“As a Gooner, I’m unsure about this one,” write Bill Hargreaves, echoing the sentiments of thousands. “Which Arsenal will turn up? The one represented by Saka at his best (his usual mode), or the one represented by one of Willian’s less good days? I have a good feeling, believing in Mikel’s ability to rouse the troops after the lame showing against Liverpool. Whatever happens, I won’t be celebrating too hard for some time, I suspect. Hashtag iffy re-build.”

Kieran Tierney hasn’t made it, so Hector Bellerin is expected to play at left-back. But Bukayo Saka is back after missing the last three matches - none of which Arsenal won - and so are Emile Smith Rowe and Granit Xhaka. Pierre-Emerick Aubameyang has been dropped to the bench. Captain Dispensable.

Arsenal: Leno; Soares, Holding, Gabriel, Bellerin; Smith Rowe, Xhaka, Partey; Willian, Lacazette, Saka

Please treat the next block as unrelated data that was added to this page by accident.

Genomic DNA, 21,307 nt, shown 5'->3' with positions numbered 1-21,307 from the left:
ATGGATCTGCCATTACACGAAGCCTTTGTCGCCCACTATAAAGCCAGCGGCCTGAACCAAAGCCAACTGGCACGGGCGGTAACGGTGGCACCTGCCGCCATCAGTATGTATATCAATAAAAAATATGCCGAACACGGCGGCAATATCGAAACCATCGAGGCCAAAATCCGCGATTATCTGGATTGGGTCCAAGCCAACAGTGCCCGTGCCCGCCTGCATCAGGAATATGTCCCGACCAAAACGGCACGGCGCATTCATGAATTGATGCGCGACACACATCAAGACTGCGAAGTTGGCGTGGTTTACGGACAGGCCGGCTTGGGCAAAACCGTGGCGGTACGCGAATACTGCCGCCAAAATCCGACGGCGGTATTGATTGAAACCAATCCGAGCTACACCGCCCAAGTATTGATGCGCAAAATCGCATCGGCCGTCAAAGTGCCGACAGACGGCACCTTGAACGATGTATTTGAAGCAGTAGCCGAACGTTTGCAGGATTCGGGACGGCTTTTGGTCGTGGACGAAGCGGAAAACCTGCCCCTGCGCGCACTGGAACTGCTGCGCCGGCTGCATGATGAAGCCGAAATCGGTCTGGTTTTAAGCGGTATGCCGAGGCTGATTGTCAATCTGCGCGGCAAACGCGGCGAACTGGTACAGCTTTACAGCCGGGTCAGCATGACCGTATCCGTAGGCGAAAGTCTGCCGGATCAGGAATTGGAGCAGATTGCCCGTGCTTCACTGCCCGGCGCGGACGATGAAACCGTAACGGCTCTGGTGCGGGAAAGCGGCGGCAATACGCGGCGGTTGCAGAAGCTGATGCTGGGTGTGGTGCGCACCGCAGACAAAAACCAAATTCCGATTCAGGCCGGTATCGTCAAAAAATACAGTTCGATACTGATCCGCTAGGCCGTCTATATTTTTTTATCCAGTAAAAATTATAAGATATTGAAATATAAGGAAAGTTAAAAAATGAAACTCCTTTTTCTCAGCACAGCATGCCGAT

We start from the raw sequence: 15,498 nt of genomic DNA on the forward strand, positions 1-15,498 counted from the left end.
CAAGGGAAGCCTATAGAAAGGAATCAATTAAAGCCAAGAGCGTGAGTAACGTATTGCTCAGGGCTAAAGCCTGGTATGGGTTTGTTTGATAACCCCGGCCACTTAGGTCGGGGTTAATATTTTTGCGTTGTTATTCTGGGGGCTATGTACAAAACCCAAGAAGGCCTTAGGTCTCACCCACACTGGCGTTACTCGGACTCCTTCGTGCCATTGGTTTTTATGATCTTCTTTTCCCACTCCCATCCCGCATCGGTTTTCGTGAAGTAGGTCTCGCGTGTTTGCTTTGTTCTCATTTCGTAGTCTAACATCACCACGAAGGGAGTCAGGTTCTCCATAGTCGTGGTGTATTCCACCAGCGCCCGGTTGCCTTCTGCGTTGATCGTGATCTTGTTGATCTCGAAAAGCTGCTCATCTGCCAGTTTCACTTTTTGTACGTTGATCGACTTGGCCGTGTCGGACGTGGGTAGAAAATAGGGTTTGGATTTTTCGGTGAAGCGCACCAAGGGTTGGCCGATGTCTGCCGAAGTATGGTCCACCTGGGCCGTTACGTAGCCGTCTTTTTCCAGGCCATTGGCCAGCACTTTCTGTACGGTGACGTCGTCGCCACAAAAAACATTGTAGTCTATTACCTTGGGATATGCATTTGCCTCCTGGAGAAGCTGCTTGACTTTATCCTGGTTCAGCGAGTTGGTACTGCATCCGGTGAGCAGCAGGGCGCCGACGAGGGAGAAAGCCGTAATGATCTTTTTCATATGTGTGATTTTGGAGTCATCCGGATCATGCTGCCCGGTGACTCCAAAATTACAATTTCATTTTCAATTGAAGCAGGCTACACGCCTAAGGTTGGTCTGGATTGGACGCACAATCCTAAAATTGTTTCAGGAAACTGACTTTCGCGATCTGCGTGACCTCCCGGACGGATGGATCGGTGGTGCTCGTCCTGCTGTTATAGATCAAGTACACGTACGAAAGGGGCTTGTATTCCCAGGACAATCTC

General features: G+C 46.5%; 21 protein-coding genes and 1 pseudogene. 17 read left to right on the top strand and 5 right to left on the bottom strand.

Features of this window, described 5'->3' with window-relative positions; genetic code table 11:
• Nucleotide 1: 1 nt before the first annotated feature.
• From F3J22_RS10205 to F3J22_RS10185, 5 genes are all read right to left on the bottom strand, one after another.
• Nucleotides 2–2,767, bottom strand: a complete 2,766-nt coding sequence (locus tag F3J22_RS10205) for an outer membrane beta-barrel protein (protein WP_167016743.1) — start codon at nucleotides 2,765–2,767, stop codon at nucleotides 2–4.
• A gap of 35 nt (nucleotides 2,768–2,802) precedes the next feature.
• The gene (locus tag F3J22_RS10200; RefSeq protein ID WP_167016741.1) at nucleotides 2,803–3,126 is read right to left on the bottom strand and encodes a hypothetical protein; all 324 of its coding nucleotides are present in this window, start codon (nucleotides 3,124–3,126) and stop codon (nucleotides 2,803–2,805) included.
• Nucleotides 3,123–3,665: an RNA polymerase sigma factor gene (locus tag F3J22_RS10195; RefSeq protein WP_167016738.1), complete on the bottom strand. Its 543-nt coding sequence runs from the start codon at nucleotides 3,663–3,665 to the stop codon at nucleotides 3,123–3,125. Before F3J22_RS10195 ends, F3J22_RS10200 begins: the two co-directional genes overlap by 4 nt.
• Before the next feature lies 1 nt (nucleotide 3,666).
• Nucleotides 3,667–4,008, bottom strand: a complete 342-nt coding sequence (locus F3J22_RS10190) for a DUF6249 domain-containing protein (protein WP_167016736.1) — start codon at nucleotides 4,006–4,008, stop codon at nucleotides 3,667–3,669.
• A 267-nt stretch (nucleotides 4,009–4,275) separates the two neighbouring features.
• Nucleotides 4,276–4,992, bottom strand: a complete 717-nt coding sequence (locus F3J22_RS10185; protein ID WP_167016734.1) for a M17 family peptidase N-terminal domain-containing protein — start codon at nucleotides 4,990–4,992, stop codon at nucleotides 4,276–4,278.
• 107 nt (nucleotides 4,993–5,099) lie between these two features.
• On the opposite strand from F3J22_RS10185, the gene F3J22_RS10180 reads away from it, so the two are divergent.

Hello and welcome. Fourteen months into Mikel Arteta’s reign there are still more questions than answers at Arsenal. But one thing is for sure: winning the Europa League would be an honourable achievement, because it will be hard to do. Their opponents today are pretty much everything that Arsenal are not: reliable, powerful and truly in synch with each other. Those qualities, plus a splash of flair, enabled them to oust Leicester and Rangers in previous rounds and should help them poke at Arsenal’s well known frailties. It’s anyone’s guess as to how Arsenal will cope: they unquestionably have the ability to beat the Czech champions, even heavily, but that will require them having one of their good days, where they operate as a real collective in which their individual flourishes. Do that and they could earn a nice first-leg lead and take one step towards a semi-final meeting with either Villarreal or the conquerors of Spurs, Dinamo Zagreb. But fail to do that and Arsenal will find themselves facing the prospect of a joyless campaign. The stakes are high. Will Arsenal rise to them? that’s what we’re here to find out.

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